I didn’t like the way things changed after my mother married Daddy. I didn’t see Grandmom as often, and my mother quickly learned that the most efficient way to bribe me was with currency of grandmother: “But I’ll take you to see Grandmom on Saturday...” It was the magic word. I’d do anything she asked.
I didn’t like living with a big mustached dad who came walking in the front door right in the middle of The Jeffersons with his shirt all torn up, stinking of “aftershave” and his knuckles dripping blood. I didn’t like the way Mommy leapt from the sofa and ran to him to nurse his taproom wounds. In my humble kindergartner’s opinion, she was never nearly angry enough for the sit-chew-WAY-shin. If it was me, I would tell him to get lost.
I especially didn’t like it when Mommy brought my baby brother home from the hospital, and my parents beamed over him like he was the neatest thing since the disposal cigarette lighter. She held the squirming bundle out to me, so I could have a look.
Oh, how I wished she would take him back, but I knew darn well that Mommy couldn’t return the baby the same way she’d return a box of weevil-tainted Rice-A-Roni to the corner store. Still, I asked, “Is he staying forever?”
My mother let out a dry laugh. “Of course he’s staying forever. He’s your brother. He’s a part of the family.”
I, for one, didn’t want to be a member of this family. Something about it just felt...I don’t know. So phony. It was like I’d been enrolled in playing half-hearted house with a bunch of kids I’d never really liked that much. I wanted to grit my teeth and snarl under the towering shadow of my father, “You don’t belong to me, you big bully, you,” then turn to the baby in his stupid foofy blue bassinet and point a finger into his screwed-up little pink face, “...and you don’t belong to me either, you poopy-smelly baby,” and then spin around to face my mother and shout, “and you don’t belong to me anymore because now you belong to them!”
But I didn’t say anything. I was just a little kid, and nearly everything was out of my hands.
I surrendered and stepped into my Buster Browns and let my mother buckle them, all the while keeping one of my small hands tucked inside my grandmother’s. I con-sidered dropping to the floor and begging to stay, but I could imagine my mother’s biting admonishment, Oh for Christ’s sake, do you always have to be so dramatic? Maybe she really wouldn’t bring me back to see Grandmom at Christmas. Maybe she meant that. Just in case, I kept my mouth shut.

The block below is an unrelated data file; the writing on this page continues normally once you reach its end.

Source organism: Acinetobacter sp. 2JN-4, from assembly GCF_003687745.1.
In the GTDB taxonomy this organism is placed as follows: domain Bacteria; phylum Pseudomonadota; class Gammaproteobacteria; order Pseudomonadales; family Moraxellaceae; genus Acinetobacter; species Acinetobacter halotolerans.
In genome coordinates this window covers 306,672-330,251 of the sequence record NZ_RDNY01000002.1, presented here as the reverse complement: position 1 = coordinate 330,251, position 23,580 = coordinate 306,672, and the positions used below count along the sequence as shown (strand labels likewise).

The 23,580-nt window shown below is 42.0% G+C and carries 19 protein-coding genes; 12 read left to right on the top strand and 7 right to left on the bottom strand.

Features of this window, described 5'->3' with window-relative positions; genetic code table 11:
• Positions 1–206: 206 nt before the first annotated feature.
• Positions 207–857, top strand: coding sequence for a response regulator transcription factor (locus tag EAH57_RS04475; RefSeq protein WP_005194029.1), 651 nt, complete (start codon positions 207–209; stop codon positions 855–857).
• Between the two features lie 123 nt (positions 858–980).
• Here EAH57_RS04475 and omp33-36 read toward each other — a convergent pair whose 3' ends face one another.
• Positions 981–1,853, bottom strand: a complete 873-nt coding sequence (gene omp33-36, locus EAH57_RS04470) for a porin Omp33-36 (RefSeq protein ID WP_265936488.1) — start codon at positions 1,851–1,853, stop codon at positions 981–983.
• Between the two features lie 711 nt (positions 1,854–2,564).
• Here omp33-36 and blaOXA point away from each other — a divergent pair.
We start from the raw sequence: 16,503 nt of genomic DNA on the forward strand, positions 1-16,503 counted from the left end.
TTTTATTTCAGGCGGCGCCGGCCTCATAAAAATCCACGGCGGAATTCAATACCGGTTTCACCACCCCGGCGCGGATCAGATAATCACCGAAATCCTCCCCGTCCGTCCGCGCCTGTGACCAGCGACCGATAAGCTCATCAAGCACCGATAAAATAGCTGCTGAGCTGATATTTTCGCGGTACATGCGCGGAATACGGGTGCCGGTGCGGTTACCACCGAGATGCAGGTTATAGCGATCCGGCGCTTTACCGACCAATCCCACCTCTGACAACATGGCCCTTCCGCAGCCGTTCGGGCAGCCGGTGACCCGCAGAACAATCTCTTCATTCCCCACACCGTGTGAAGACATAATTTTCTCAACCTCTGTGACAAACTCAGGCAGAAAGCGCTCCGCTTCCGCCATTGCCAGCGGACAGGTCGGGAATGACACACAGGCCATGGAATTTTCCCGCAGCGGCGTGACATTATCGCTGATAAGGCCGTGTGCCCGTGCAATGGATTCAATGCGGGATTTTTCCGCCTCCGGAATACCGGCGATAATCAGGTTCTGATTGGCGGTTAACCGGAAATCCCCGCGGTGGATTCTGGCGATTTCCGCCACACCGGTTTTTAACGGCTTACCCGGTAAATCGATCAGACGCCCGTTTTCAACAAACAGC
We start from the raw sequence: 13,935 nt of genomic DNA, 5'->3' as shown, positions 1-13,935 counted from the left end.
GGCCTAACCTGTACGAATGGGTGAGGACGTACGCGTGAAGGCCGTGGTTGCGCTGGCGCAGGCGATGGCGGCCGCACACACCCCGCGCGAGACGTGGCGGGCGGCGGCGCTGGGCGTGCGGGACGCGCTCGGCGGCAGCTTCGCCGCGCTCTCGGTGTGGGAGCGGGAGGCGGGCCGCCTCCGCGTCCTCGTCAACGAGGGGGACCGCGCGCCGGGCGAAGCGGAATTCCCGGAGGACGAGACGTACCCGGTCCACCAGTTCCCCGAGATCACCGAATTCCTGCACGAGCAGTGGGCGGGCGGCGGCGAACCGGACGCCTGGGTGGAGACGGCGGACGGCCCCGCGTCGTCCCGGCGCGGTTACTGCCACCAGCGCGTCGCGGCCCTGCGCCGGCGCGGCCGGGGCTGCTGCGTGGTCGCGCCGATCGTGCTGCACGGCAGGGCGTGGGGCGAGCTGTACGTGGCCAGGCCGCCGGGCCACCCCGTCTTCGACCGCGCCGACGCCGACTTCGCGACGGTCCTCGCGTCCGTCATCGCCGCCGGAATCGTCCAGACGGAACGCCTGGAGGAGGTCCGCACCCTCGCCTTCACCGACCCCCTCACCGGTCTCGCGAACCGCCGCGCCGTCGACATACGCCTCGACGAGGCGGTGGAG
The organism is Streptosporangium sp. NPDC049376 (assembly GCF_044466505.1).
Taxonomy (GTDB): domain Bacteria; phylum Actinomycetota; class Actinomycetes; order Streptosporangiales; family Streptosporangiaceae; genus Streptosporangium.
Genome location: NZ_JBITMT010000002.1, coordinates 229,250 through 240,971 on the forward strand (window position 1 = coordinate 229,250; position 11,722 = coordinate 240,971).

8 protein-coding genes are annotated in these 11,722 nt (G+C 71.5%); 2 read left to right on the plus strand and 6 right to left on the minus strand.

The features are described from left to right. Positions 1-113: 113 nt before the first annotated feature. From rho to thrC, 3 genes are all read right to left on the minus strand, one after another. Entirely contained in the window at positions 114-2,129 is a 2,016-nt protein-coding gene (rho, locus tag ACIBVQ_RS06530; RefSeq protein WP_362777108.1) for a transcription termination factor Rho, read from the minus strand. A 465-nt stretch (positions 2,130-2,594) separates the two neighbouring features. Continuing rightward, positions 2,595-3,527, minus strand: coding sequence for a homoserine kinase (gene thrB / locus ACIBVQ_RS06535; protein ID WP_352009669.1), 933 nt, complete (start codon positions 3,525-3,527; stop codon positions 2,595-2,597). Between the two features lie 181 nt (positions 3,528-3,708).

That day we drove for ten hours to a rectangular three-bedroom house on a tree-lined street with cracked sidewalks, with roots breaking through from below. I cried nonstop for the first two hours on the road. That vast and terrible feeling returned to my heart every time I pictured my grandmother’s sweet, smiling eyes tinged with a watery sadness of their own, and my belly turned over and moaned. The sockets of my eyes seemed pumped with poison, the backs of my eyeballs were burning. Weirdly, I detected the fleeting alcoholic whiff of a doctor’s office. I squeezed out a hot spring of tears.
I whispered, “I miss you, Grandmom.”
I let my head hang forward. When I opened my eyes again, a long glassy ribbon of snot was hanging from the tip of my nose, dangling perilously over my lap. I brought my shirt up to my face and blew. As I pulled it down again, wetter now and heavier like a dirty rag, Daddy thumped his fist against the steering wheel and shouted at my mother, “Jesus, this kid’s been crying since we left Philly! Enough is enough already. Can’t you find some way to shut her the hell up?!”
My mother leaned forward and reached into a paper grocery bag snug between her feet. She burrowed her hands inside, then drew them out again. She held something white. She swiveled around in her seat and offered it to me.
“Here,” she said. I reached forward and took the little package into my hands. It crinkled.
“Ring Dings,” the label read.
I tore open the plastic and that distinctive aroma of chemical chocolate met my virgin nostrils. I reached in and pulled out a little brown cake, like a sticky hockey puck. I bit into it and a surprise creamy-sweet white center seemed to smile on me. The cake filled my mouth, then slid into my belly, padding it. It packed itself like a plaster against my seeping wounds. I ingested more cake; my stomach grew fuller and was soothed.
I consumed my very first Ring Ding. The ache subsided. My tears dried, I grew quiet. I thought of Grandmom again after I finished the cake, but only briefly. For there, in the bottom of the package, was a second one.